The Hypersomnia Foundation believes it is important for person(s) who have idiopathic hypersomnia (PWIH) to carry medical alert information to help prevent potentially inappropriate treatment in an emergency situation. Medical Alert information can also be important to have on hand if you are awakened by security or authorities if you fall asleep in a public place or while napping in your car. We review several options below.
Please note that the HF does not endorse any specific cloud storage services and does not guarantee the security of your medical information. The decision to share your medical information, and your selection of a cloud storage service, are personal in nature and are made at your own risk.
Medical Alert Cards
The Hypersomnia Foundation is pleased to provide two Medical Alert Card versions, designed expressly for PWIH. Many people (including medical personnel) are not familiar with IH, so the information on our Cards may prevent possible problems in an emergency situation.
Our Medical Alert Cards are designed to:
- Educate emergency medical personnel about the neurologic disorder IH and the potential for its symptoms and medicines to affect anesthesia and other medicines.
- Allow PWIH to list:
- Emergency contact information.
- Brief medical information (including their IH medications).
- Links to additional information on secure cloud services, such as Dropbox, Google Drive, or OneDrive. Such information may include one’s personal Anesthesia/Hospital Care Plan, and the Hypersomnia Foundation About IH page, which includes links to IH medical review articles and other IH resources. (Note that the QR code on the larger HF medical alert card already directs to the About IH page).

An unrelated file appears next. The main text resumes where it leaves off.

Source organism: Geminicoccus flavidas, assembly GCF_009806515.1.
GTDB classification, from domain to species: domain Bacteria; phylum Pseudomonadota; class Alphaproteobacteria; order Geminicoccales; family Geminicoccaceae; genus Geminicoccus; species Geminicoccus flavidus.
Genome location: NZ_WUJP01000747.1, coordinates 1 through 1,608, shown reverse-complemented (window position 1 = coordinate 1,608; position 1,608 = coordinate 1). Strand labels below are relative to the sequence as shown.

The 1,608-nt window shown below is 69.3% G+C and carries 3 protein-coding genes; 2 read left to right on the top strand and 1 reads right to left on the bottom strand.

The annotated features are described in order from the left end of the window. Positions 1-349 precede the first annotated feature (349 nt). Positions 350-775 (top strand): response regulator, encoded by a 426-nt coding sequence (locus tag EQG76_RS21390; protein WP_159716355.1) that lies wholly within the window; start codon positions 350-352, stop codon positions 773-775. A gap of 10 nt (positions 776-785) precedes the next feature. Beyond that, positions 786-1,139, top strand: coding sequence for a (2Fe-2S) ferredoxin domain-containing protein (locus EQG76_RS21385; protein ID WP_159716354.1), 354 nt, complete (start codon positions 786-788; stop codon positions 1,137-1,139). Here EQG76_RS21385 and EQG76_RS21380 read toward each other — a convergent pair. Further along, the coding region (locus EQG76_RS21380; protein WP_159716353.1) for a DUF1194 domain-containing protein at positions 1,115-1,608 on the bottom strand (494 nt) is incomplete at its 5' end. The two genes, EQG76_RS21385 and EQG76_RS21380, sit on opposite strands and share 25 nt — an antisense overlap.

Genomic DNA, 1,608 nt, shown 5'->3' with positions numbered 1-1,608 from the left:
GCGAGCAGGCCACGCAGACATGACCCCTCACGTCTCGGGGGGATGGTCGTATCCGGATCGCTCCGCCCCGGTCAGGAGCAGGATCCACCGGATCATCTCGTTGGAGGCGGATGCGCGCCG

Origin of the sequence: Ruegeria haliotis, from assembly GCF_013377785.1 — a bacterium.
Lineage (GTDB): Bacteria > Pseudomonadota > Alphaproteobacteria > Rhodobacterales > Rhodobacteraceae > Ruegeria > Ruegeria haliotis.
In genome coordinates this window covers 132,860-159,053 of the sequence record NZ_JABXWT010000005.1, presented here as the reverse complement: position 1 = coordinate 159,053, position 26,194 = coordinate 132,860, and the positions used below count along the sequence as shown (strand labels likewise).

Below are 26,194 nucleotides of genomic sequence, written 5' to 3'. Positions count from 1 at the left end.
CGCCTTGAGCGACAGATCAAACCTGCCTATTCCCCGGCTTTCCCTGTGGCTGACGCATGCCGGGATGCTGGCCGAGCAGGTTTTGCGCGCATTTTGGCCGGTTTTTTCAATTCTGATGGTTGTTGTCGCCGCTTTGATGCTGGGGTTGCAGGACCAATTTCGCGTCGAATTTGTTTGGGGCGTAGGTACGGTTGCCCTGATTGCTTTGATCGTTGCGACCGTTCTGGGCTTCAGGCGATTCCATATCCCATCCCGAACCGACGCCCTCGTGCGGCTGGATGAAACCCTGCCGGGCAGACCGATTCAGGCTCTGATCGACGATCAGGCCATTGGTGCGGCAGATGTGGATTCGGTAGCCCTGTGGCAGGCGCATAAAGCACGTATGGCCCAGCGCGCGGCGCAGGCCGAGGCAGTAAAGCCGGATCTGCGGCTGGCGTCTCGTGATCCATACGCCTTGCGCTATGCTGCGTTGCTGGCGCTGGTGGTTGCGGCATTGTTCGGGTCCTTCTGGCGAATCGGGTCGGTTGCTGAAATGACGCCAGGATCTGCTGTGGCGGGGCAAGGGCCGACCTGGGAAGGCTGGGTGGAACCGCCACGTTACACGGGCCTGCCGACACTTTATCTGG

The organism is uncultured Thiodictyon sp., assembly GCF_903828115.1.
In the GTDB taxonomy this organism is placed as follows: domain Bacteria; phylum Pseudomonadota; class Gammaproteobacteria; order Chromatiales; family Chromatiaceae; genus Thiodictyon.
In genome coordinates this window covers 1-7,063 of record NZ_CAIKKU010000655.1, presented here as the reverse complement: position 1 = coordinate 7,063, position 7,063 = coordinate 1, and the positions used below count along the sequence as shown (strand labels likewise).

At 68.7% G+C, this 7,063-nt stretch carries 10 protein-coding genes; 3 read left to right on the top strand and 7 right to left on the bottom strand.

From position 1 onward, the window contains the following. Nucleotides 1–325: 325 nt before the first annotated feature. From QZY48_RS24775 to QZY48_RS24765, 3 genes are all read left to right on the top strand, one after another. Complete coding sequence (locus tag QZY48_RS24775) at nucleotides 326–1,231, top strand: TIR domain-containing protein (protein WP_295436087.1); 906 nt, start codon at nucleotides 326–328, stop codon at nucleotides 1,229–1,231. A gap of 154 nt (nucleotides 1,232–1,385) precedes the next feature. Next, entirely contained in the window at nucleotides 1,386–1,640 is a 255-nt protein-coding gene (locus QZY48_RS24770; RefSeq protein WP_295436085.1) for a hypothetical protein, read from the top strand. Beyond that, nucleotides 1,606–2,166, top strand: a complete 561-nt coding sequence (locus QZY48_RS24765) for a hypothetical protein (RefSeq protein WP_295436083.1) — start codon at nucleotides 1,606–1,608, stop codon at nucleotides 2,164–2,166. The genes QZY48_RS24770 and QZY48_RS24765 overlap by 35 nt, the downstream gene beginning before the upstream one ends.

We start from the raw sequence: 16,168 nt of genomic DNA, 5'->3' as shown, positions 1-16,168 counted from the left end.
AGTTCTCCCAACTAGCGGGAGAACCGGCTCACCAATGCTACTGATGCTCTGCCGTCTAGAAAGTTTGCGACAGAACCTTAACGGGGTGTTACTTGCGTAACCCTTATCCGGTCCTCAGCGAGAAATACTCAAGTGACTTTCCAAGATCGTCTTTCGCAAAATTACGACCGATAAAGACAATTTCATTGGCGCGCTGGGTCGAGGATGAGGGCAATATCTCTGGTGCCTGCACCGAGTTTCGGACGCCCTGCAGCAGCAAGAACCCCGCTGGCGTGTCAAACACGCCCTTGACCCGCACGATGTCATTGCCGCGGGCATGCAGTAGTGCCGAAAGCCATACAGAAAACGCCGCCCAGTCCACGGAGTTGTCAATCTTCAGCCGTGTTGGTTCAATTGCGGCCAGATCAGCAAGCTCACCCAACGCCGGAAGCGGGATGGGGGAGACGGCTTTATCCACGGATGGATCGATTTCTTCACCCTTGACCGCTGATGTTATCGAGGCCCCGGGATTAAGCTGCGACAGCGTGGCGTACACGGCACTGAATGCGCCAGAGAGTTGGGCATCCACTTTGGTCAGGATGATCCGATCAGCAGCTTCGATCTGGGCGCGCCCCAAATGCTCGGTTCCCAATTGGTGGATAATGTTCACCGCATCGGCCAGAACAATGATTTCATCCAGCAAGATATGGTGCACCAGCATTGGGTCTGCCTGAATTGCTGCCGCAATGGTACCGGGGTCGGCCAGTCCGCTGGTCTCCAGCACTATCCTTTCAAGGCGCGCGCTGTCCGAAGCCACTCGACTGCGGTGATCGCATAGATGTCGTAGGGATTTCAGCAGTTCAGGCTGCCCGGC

Our Medical Alert Cards are free to download in small and large versions (fillable PDF files that you can print). The small version is the size of a business card and is easily carried in a wallet, purse, or other card holder. The larger version has room for additional information and a QR code linking directly to IH information, and it folds to the size of the small card.
You can also order pre-printed small cards to distribute in your medical practice, support group, or health fair (by completing this form).
Smartphone Medical Alert Information
We also recommend setting up the Medical Alert feature on your smartphone, which can be seen by emergency medical personnel even if your phone is in lock mode. This feature is built-in and available on both Android and iOS.
- Android also has apps (Medical ID, ICE – In Case of Emergency, Medical Contact Card) that can present medical ID information on the lock screen. These may provide additional features and information beyond the built-in capabilities.
Wearable Medical Alert ID
Another way to alert emergency personnel is by wearing a Medical Alert ID, such as a bracelet, pendant, or charm for keychains/etc. The ID can present limited emergency information, such as contacts and medical conditions like IH.